Colorful strings of sparkling beads, heaps of yarn, and rows of scrapbook paper adorn Ben Franklin Crafts and Frame Shop. The sprawling, dazzlingly store, which brims with supplies, serves the local area by providing friendly, knowledgable assistance when guests have general questions or need specific answers for home projects. Their full-service frame shop can help preserve memories and memorabilia with custom framing jobs. And classes are offered throughout the month, ranging from card-making tips and tricks to learning to make beautiful handcrafted jewelry.
Factory Fireworks Outlet enhances night skies with thousands of colorful, spraying, exploding, and sparkling lights. Its options include everything from Unicorn Fountain fireworks to snappers and sparklers. Killer Bees, Ground Bloom Flowers, Jack in the Boxes, and much more fill out the shop's massive array of festive fireworks.
Sears Portrait Studio's original photographers committed their first family photos to film more than 60 years ago, and the studio's digital photographers continue the tradition of taking high-quality portraits at more than 1,000 U.S. locations open today. Each professional photographer completes a rigorous training program before they begin composing and shooting digital photographs, adopting styles ranging from formal portraits to passport photos. Their all-digital system lets customers access their photographs online, where they can add graphics before ordering prints for collages, greeting cards, mugs, and broken-mug collages.
Dinners Done Right liberates families from the time-consuming task of menu-planning by offering ready-made dinner ideas and the recipes and ingredients to make them. Customers bring home and cook seasonally rotating grub packages that could include fresh seafood, pasta, or comfort-food entrees. The food factory also invites patrons to attend build-your-own meal sessions, which are more hands-on than a patty-cake tournament. A series of workstations create an in-store dinner assembly line stocked with the tools and ingredients to help create multiple meals to stock empty freezers.
Arrows whiz across 20 to 40 yards at an indoor archery range before impaling a lineup of bull?s-eyes and animal dummies. Since 1971, archers of all skill levels have calibrated their aim and perused the inventory of archery products that adorn the 5,000-square-foot space at The Bow Rack. The shop houses a TechnoHunt virtual archery system, which allows participants to hunt game in a variety of simulated environments without the hassle of traveling or notifying all those poor bull's-eyes' next of kin. The selection of gear at the range includes products from Easton Archery and Hoyt, such as the the Hoyt Buffalo, which is the bow that Katniss uses in The Hunger Games.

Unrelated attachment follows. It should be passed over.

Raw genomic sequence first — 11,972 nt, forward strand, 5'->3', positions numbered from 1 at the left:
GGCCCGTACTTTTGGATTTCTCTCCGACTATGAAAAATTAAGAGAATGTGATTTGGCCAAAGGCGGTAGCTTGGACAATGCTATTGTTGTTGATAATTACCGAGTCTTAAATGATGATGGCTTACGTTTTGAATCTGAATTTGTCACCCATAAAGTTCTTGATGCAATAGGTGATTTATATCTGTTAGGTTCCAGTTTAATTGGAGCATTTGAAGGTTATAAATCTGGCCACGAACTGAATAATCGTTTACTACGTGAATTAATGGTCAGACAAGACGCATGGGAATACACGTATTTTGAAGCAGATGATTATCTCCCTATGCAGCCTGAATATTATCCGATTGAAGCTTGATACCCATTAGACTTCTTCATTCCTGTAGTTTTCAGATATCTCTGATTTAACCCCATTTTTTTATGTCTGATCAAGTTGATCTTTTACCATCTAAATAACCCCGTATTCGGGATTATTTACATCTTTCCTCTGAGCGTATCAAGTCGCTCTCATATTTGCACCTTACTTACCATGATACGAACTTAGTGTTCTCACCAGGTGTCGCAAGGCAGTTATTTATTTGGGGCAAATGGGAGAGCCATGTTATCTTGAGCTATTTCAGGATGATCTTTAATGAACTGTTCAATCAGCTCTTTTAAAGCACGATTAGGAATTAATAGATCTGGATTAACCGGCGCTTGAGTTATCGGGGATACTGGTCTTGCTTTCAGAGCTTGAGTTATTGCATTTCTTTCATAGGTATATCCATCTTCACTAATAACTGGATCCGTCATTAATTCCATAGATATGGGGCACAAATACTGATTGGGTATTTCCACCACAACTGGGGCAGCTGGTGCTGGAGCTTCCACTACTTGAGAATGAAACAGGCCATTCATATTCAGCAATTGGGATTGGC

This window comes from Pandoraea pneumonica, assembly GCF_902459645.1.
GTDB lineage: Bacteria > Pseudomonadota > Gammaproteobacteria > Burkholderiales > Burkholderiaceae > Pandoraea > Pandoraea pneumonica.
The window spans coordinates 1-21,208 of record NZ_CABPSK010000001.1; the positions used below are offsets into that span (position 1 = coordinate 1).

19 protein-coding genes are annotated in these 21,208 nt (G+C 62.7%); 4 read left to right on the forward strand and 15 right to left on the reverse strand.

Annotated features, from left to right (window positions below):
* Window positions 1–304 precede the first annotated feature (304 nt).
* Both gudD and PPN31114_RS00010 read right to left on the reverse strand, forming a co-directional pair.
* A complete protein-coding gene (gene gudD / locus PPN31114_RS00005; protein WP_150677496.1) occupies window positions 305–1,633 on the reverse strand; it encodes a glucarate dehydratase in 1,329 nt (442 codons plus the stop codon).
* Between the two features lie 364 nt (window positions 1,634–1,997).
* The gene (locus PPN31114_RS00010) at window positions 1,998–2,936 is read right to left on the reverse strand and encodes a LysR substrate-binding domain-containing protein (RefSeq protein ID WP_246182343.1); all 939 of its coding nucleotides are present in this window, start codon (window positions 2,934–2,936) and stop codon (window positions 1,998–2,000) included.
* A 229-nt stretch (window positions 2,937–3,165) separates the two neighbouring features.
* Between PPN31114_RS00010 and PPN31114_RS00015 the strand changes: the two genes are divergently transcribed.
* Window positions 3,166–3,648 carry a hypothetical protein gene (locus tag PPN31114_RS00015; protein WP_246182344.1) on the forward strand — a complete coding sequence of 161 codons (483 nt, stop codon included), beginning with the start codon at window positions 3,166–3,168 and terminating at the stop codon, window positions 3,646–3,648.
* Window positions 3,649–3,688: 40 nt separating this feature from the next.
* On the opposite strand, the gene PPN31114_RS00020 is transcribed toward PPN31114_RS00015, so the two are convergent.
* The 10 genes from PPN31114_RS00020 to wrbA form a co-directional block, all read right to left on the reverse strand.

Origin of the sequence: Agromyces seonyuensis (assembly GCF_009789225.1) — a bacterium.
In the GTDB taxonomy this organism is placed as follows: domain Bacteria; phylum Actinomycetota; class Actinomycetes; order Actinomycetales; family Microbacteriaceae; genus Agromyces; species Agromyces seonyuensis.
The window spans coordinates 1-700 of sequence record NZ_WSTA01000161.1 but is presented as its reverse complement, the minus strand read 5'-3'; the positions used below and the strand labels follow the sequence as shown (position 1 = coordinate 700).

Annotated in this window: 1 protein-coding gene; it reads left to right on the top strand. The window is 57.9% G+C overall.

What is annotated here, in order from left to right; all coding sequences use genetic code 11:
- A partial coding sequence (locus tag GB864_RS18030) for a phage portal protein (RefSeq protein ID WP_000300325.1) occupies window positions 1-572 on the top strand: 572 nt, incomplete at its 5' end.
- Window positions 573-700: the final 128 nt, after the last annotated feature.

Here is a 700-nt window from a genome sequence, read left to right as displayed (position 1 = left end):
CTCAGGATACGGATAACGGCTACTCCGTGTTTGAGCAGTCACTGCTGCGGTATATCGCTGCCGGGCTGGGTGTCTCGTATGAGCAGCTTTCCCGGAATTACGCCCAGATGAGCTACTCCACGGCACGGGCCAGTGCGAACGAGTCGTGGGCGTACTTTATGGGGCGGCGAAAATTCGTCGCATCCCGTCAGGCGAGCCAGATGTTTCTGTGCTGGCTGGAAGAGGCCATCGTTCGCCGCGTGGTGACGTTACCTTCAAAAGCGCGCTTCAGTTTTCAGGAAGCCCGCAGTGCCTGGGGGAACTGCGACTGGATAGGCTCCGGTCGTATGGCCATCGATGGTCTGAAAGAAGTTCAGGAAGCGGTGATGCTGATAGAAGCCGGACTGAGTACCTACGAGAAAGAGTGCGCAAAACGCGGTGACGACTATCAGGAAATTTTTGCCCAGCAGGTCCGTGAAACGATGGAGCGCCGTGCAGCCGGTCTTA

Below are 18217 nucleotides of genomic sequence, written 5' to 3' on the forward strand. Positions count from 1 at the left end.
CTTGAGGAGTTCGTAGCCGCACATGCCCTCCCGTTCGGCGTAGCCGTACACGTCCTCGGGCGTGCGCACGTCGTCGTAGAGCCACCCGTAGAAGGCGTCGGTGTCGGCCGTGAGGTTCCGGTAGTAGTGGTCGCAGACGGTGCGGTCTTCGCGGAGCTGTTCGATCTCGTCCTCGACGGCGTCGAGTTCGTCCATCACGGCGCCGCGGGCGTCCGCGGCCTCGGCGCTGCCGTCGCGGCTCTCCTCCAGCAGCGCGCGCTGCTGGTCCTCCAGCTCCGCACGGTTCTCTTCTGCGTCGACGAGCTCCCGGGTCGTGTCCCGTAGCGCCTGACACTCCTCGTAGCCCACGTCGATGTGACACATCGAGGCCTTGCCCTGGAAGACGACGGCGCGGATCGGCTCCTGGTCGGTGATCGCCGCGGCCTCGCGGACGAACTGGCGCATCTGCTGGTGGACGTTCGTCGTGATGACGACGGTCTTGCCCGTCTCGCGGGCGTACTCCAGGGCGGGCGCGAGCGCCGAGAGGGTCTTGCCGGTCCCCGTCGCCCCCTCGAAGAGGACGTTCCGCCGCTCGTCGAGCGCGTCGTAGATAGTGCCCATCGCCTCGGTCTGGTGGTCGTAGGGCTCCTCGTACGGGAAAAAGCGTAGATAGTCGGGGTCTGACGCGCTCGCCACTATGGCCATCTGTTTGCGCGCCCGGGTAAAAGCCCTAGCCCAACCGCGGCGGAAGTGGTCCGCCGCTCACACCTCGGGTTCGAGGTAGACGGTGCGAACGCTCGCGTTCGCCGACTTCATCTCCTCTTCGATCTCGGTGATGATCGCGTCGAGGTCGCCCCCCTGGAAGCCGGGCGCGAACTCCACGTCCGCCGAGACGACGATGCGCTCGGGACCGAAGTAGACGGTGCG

Scott Mallory farms worms for a living. "We need to save the planet," he says, and promotes worms’ work as a way to help. According to Scott, the humble earthworm drives nature's system of fertilization, pest resistance, and turf regeneration by infusing soil with powerful microorganisms. Through Fertilelives, he produces compost tea that can bolster anything from home gardens to full-scale farming operations. After feeding his worms organic matter from vegetable scraps to sawdust, he brews the resulting compost and extracts the microorganisms into a solution. He then triggers their rapid growth by feeding them plentiful oxygen and food, such as blue-green algae and philly cheesesteaks. The resulting mix is so powerful that when sprayed onto plants, it neutralizes pest larvae and fungi, but is harmless to kids and pets. As the solution works its way into the soil, it also promotes turf regeneration, keeping soil nutrient rich.
In addition to producing compost teas for home gardens, Scott also produces it on a scale for commercial farms, freeing them of the need for industrial chemicals that, while keeping away insects, can also harm turf-regenerating bacteria and damage long-term soil health. Through his spray service, he also helps farmers spray their crops with it. One of his proudest moments came in 2011 when he delivered compost tea to Northern Lights Christmas Tree Farm. That season, its pumpkin patch was one of the few in the area untouched by an outbreak of powdery mildew fungus.
Beyond his compost-tea production, Scott helps hobby and professional farmers maintain organic, sustainable practices through services such as soil testing, classes, and consulting drawn from the methods he uses to grow his own food. He also appears frequently at local farmers' markets, such as the Springfield Farmers' Market on Fridays and the Cottage Grove Growers Market.